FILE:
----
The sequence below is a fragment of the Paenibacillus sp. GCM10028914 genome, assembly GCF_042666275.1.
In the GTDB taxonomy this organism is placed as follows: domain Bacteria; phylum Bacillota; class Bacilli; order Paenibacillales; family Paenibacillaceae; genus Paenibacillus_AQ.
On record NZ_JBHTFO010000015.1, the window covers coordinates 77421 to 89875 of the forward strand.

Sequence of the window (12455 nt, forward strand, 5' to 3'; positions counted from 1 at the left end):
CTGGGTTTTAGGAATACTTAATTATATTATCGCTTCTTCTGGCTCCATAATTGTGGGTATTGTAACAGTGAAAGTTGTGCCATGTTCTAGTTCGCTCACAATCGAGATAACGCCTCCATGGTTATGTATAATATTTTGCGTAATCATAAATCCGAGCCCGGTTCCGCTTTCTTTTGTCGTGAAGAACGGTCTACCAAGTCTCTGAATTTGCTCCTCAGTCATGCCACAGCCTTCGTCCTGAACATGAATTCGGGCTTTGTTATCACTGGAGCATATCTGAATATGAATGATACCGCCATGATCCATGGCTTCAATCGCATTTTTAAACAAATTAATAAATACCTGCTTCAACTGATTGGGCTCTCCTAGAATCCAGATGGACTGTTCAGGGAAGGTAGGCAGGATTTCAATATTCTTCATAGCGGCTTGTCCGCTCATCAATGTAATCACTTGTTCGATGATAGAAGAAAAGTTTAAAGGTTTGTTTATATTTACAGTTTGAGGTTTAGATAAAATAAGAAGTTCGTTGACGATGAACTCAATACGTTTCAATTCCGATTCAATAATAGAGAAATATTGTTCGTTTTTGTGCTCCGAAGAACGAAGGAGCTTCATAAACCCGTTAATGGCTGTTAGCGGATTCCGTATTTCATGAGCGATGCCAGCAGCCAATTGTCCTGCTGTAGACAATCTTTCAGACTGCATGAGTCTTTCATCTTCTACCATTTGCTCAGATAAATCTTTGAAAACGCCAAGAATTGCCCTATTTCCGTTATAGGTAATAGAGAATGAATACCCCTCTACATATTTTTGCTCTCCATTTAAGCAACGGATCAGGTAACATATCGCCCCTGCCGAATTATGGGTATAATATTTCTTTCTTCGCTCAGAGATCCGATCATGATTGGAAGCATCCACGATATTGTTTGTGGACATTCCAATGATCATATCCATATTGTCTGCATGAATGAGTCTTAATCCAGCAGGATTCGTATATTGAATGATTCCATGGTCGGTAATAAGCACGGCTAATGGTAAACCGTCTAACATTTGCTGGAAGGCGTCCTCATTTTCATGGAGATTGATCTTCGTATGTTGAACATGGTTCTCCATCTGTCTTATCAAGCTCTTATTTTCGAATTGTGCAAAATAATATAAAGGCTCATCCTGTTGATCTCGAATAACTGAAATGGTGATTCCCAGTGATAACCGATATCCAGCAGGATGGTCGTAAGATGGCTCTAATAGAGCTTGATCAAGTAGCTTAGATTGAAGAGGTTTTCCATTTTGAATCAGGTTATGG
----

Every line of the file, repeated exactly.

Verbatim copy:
The sequence below is a fragment of the Paenibacillus sp. GCM10028914 genome, assembly GCF_042666275.1.
In the GTDB taxonomy this organism is placed as follows: domain Bacteria; phylum Bacillota; class Bacilli; order Paenibacillales; family Paenibacillaceae; genus Paenibacillus_AQ.
On record NZ_JBHTFO010000015.1, the window covers coordinates 77421 to 89875 of the forward strand.

Sequence of the window (12455 nt, forward strand, 5' to 3'; positions counted from 1 at the left end):
CTGGGTTTTAGGAATACTTAATTATATTATCGCTTCTTCTGGCTCCATAATTGTGGGTATTGTAACAGTGAAAGTTGTGCCATGTTCTAGTTCGCTCACAATCGAGATAACGCCTCCATGGTTATGTATAATATTTTGCGTAATCATAAATCCGAGCCCGGTTCCGCTTTCTTTTGTCGTGAAGAACGGTCTACCAAGTCTCTGAATTTGCTCCTCAGTCATGCCACAGCCTTCGTCCTGAACATGAATTCGGGCTTTGTTATCACTGGAGCATATCTGAATATGAATGATACCGCCATGATCCATGGCTTCAATCGCATTTTTAAACAAATTAATAAATACCTGCTTCAACTGATTGGGCTCTCCTAGAATCCAGATGGACTGTTCAGGGAAGGTAGGCAGGATTTCAATATTCTTCATAGCGGCTTGTCCGCTCATCAATGTAATCACTTGTTCGATGATAGAAGAAAAGTTTAAAGGTTTGTTTATATTTACAGTTTGAGGTTTAGATAAAATAAGAAGTTCGTTGACGATGAACTCAATACGTTTCAATTCCGATTCAATAATAGAGAAATATTGTTCGTTTTTGTGCTCCGAAGAACGAAGGAGCTTCATAAACCCGTTAATGGCTGTTAGCGGATTCCGTATTTCATGAGCGATGCCAGCAGCCAATTGTCCTGCTGTAGACAATCTTTCAGACTGCATGAGTCTTTCATCTTCTACCATTTGCTCAGATAAATCTTTGAAAACGCCAAGAATTGCCCTATTTCCGTTATAGGTAATAGAGAATGAATACCCCTCTACATATTTTTGCTCTCCATTTAAGCAACGGATCAGGTAACATATCGCCCCTGCCGAATTATGGGTATAATATTTCTTTCTTCGCTCAGAGATCCGATCATGATTGGAAGCATCCACGATATTGTTTGTGGACATTCCAATGATCATATCCATATTGTCTGCATGAATGAGTCTTAATCCAGCAGGATTCGTATATTGAATGATTCCATGGTCGGTAATAAGCACGGCTAATGGTAAACCGTCTAACATTTGCTGGAAGGCGTCCTCATTTTCATGGAGATTGATCTTCGTATGTTGAACATGGTTCTCCATCTGTCTTATCAAGCTCTTATTTTCGAATTGTGCAAAATAATATAAAGGCTCATCCTGTTGATCTCGAATAACTGAAATGGTGATTCCCAGTGATAACCGATATCCAGCAGGATGGTCGTAAGATGGCTCTAATAGAGCTTGATCAAGTAGCTTAGATTGAAGAGGTTTTCCATTTTGAATCAGGTTATGG